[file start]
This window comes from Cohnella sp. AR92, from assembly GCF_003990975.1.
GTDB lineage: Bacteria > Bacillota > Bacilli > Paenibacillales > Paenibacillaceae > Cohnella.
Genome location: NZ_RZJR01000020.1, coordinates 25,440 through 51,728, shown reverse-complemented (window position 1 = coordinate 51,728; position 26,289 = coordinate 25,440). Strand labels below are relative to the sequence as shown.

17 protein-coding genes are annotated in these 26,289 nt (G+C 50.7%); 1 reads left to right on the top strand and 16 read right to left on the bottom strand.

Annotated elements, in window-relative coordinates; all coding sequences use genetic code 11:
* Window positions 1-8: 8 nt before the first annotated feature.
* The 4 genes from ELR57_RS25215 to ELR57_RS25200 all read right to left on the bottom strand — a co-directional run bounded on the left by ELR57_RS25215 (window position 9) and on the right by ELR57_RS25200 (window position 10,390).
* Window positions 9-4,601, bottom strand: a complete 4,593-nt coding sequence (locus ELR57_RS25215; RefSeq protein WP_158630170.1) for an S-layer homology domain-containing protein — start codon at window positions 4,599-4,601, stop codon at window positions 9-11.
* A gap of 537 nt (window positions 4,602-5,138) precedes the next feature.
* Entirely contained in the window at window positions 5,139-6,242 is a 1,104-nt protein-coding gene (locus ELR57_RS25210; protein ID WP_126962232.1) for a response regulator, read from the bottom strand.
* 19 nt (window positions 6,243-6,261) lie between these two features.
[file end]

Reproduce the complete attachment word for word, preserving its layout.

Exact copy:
This window comes from Cohnella sp. AR92, from assembly GCF_003990975.1.
GTDB lineage: Bacteria > Bacillota > Bacilli > Paenibacillales > Paenibacillaceae > Cohnella.
Genome location: NZ_RZJR01000020.1, coordinates 25,440 through 51,728, shown reverse-complemented (window position 1 = coordinate 51,728; position 26,289 = coordinate 25,440). Strand labels below are relative to the sequence as shown.

17 protein-coding genes are annotated in these 26,289 nt (G+C 50.7%); 1 reads left to right on the top strand and 16 read right to left on the bottom strand.

Annotated elements, in window-relative coordinates; all coding sequences use genetic code 11:
* Window positions 1-8: 8 nt before the first annotated feature.
* The 4 genes from ELR57_RS25215 to ELR57_RS25200 all read right to left on the bottom strand — a co-directional run bounded on the left by ELR57_RS25215 (window position 9) and on the right by ELR57_RS25200 (window position 10,390).
* Window positions 9-4,601, bottom strand: a complete 4,593-nt coding sequence (locus ELR57_RS25215; RefSeq protein WP_158630170.1) for an S-layer homology domain-containing protein — start codon at window positions 4,599-4,601, stop codon at window positions 9-11.
* A gap of 537 nt (window positions 4,602-5,138) precedes the next feature.
* Entirely contained in the window at window positions 5,139-6,242 is a 1,104-nt protein-coding gene (locus ELR57_RS25210; protein ID WP_126962232.1) for a response regulator, read from the bottom strand.
* 19 nt (window positions 6,243-6,261) lie between these two features.